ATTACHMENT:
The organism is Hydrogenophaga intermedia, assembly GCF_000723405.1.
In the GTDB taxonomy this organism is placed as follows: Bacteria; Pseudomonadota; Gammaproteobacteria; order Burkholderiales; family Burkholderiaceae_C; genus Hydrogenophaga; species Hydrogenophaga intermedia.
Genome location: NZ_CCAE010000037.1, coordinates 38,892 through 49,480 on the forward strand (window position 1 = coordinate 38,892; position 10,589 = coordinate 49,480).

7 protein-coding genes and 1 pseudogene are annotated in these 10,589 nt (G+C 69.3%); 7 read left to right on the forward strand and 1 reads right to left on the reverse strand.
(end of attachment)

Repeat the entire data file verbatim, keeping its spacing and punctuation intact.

The organism is Hydrogenophaga intermedia, assembly GCF_000723405.1.
In the GTDB taxonomy this organism is placed as follows: Bacteria; Pseudomonadota; Gammaproteobacteria; order Burkholderiales; family Burkholderiaceae_C; genus Hydrogenophaga; species Hydrogenophaga intermedia.
Genome location: NZ_CCAE010000037.1, coordinates 38,892 through 49,480 on the forward strand (window position 1 = coordinate 38,892; position 10,589 = coordinate 49,480).

7 protein-coding genes and 1 pseudogene are annotated in these 10,589 nt (G+C 69.3%); 7 read left to right on the forward strand and 1 reads right to left on the reverse strand.